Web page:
The decline of religion will not be smooth. It will get a boost from immigrants from religious third world countries, but rather than saving faith, it will only delay the inevitable. There will probably be the occasional dead-cat-bounce where some young people buck the trend, but their view of religion will be unrecognisable to us. The old traditional Catholic guilt of Cardinal McQuaid is gone and not coming back. People will experiment with other religions and forms of spirituality like Buddhism, Islam or even paganism. However, religion requires too much faith and ignoring contrary evidence for these trends to be more than temporary. By the time I die, I would expect Atheism to be the dominant belief of Ireland, with Catholicism being nothing more than a niche held by 5-10% of people. In fact Atheism (which is the absence of belief) may no longer be a thing as without religion, it is not necessary. You can’t reject what isn’t there.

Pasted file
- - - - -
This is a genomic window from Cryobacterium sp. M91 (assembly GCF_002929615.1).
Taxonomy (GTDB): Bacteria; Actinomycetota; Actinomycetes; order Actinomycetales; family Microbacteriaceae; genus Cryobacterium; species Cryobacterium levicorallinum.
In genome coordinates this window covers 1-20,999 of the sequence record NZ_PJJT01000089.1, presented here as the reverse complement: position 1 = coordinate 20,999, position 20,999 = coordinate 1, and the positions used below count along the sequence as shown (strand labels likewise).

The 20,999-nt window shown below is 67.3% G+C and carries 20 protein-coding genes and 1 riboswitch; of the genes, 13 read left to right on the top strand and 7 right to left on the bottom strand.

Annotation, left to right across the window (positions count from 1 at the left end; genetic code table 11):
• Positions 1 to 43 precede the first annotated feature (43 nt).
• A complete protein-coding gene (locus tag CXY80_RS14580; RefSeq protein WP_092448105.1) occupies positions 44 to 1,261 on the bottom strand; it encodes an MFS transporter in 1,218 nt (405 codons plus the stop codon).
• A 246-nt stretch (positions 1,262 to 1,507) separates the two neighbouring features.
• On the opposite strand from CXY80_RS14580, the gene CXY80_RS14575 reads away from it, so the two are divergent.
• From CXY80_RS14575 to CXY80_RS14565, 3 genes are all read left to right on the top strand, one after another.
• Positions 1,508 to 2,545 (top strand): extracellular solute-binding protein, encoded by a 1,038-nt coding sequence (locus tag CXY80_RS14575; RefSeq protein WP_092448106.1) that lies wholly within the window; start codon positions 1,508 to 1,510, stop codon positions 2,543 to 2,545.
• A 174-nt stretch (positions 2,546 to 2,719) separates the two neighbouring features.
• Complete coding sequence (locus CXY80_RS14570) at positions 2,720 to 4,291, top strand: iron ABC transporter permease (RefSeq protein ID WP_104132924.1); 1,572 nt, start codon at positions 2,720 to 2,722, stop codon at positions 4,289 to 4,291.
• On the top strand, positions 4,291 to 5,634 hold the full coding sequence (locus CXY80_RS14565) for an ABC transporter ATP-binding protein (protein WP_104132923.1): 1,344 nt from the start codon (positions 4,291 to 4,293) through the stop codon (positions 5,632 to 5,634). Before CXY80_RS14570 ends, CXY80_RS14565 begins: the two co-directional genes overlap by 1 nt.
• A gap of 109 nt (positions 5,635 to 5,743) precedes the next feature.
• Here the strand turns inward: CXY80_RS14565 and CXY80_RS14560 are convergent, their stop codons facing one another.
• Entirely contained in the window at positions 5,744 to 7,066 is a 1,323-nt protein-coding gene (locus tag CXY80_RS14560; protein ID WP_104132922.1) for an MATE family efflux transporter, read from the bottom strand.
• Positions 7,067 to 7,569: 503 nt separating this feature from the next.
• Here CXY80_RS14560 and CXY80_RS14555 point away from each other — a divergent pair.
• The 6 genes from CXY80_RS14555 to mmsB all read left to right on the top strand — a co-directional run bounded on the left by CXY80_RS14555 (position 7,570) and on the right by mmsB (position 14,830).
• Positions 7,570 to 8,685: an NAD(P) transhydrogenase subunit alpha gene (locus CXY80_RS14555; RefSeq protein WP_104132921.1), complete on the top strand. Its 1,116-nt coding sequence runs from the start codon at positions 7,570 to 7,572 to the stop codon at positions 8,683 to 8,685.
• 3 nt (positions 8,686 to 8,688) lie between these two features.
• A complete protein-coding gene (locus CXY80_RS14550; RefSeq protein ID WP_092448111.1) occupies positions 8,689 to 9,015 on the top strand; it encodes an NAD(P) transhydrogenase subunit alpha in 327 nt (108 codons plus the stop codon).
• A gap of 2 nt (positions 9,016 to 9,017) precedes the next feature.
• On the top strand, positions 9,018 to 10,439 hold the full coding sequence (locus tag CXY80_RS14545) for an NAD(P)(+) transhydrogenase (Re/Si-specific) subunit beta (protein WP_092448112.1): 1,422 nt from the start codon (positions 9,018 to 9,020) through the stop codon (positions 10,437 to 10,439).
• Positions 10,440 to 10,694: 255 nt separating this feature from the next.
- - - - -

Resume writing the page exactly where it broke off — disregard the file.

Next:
So that’s how I see the future. Of course, by its nature the future is unpredictable, but this is a rough outline. Religion is trapped in a holdout of the old, a constituency that is ever shrinking. It is caught on the wrong side of history. The question of time is debatable, what is certain is the result. Over the coming decades we will see religion decline across the Western World as sure as the advancement of tide. Some countries (France, Scandinavia, Czech Republic) will advance faster than others; in fact these countries are pretty much there now. Other countries (America, Italy, Greece) will be slower but even there the decline is clear to see. The Third World remains an open question, but history shows that as countries become better educated and richer, they become less religious. The future is bright and it has no place for God.